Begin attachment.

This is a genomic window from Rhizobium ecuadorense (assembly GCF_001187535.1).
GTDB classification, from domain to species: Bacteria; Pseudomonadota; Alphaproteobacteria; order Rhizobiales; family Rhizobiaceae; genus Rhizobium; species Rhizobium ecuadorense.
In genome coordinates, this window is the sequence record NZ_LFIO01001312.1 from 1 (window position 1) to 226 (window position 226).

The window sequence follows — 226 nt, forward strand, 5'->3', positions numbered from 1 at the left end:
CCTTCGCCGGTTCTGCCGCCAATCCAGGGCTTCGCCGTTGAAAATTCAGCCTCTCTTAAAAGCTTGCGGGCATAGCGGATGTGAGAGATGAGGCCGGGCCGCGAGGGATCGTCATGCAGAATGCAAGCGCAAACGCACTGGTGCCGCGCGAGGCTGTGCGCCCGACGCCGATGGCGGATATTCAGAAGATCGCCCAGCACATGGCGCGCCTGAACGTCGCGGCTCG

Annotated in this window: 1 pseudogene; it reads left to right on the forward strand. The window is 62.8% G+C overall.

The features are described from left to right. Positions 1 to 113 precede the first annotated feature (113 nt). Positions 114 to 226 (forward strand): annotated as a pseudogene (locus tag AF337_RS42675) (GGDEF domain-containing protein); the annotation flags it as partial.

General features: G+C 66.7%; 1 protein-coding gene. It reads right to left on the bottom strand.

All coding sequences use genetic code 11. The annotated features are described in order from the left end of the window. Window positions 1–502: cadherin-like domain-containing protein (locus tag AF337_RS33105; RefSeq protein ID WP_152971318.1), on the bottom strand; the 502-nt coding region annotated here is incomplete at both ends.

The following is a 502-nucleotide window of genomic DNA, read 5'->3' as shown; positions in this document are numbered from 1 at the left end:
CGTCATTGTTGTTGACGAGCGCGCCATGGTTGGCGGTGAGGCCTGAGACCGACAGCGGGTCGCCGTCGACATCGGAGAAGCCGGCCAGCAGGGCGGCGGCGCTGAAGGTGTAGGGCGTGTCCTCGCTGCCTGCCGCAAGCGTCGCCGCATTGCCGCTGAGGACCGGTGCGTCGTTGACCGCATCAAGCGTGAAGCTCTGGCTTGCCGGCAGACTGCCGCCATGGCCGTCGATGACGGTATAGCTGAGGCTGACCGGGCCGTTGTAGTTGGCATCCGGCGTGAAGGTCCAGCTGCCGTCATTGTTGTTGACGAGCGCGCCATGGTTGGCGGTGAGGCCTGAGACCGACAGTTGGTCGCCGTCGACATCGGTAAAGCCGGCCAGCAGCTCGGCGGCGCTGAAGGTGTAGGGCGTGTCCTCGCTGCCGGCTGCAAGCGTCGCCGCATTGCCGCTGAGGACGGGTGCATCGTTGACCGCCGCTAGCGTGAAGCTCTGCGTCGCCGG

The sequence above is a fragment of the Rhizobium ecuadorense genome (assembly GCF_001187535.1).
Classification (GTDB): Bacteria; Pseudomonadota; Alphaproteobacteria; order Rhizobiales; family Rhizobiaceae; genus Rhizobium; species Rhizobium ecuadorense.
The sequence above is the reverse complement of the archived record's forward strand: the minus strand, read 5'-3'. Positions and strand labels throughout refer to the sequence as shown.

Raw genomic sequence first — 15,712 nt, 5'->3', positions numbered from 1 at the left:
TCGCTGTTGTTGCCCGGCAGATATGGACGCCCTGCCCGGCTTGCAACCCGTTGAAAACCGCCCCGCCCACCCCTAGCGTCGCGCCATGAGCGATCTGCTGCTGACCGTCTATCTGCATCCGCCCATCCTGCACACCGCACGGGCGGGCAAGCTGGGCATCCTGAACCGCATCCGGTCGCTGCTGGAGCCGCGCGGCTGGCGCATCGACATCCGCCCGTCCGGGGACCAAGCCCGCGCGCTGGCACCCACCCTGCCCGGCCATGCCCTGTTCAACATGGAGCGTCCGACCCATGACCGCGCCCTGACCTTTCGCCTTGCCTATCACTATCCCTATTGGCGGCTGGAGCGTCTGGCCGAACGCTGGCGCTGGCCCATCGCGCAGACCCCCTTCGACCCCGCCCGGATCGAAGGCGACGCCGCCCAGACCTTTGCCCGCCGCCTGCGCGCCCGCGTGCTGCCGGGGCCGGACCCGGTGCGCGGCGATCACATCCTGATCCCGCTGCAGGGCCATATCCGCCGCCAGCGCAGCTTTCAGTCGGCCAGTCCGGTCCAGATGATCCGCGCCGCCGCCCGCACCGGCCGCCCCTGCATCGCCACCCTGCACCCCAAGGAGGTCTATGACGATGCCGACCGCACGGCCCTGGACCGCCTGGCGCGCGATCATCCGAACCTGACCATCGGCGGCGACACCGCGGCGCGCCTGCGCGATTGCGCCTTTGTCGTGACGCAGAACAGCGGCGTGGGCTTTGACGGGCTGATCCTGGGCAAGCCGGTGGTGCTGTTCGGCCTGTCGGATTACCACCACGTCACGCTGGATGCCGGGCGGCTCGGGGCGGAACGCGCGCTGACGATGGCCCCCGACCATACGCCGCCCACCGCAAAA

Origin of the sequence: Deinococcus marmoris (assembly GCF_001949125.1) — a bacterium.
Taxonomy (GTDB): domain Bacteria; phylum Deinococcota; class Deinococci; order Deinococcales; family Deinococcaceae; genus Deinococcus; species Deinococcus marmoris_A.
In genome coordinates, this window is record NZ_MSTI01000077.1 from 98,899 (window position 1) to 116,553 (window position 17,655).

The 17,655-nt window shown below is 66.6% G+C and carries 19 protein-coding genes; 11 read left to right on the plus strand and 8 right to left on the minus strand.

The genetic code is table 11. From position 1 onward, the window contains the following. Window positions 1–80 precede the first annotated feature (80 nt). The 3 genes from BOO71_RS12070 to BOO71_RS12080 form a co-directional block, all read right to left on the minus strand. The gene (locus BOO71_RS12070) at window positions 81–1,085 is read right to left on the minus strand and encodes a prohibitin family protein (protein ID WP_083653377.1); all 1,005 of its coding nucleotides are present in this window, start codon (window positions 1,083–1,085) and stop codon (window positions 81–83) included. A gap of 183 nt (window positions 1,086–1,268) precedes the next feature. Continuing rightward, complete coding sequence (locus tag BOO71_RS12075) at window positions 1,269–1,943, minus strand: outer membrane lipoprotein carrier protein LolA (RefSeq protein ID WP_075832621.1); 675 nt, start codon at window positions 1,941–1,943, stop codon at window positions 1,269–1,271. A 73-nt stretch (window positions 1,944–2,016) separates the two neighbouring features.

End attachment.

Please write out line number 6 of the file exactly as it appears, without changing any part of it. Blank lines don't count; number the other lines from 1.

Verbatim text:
Annotated in this window: 1 pseudogene; it reads left to right on the forward strand. The window is 62.8% G+C overall.